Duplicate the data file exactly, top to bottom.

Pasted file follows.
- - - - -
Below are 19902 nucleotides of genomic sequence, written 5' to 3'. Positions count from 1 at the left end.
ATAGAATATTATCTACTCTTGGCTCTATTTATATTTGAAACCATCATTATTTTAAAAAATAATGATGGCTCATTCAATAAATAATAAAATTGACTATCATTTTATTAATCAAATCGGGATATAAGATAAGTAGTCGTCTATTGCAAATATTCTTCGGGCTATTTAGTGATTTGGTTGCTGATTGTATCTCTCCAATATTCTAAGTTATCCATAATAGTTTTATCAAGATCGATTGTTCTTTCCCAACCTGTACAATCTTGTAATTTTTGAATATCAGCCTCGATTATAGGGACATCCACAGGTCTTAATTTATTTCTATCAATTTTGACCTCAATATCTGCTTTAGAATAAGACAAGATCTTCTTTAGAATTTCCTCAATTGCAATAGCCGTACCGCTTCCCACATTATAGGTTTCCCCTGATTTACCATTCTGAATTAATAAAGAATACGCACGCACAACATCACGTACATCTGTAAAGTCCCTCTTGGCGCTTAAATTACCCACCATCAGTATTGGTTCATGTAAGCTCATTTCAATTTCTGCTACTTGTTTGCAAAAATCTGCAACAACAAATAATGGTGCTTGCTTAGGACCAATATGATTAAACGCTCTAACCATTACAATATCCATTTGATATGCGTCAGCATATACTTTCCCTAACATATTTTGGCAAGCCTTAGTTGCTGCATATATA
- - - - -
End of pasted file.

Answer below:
Below are 19902 nucleotides of genomic sequence, written 5' to 3'. Positions count from 1 at the left end.
ATAGAATATTATCTACTCTTGGCTCTATTTATATTTGAAACCATCATTATTTTAAAAAATAATGATGGCTCATTCAATAAATAATAAAATTGACTATCATTTTATTAATCAAATCGGGATATAAGATAAGTAGTCGTCTATTGCAAATATTCTTCGGGCTATTTAGTGATTTGGTTGCTGATTGTATCTCTCCAATATTCTAAGTTATCCATAATAGTTTTATCAAGATCGATTGTTCTTTCCCAACCTGTACAATCTTGTAATTTTTGAATATCAGCCTCGATTATAGGGACATCCACAGGTCTTAATTTATTTCTATCAATTTTGACCTCAATATCTGCTTTAGAATAAGACAAGATCTTCTTTAGAATTTCCTCAATTGCAATAGCCGTACCGCTTCCCACATTATAGGTTTCCCCTGATTTACCATTCTGAATTAATAAAGAATACGCACGCACAACATCACGTACATCTGTAAAGTCCCTCTTGGCGCTTAAATTACCCACCATCAGTATTGGTTCATGTAAGCTCATTTCAATTTCTGCTACTTGTTTGCAAAAATCTGCAACAACAAATAATGGTGCTTGCTTAGGACCAATATGATTAAACGCTCTAACCATTACAATATCCATTTGATATGCGTCAGCATATACTTTCCCTAACATATTTTGGCAAGCCTTAGTTGCTGCATATATA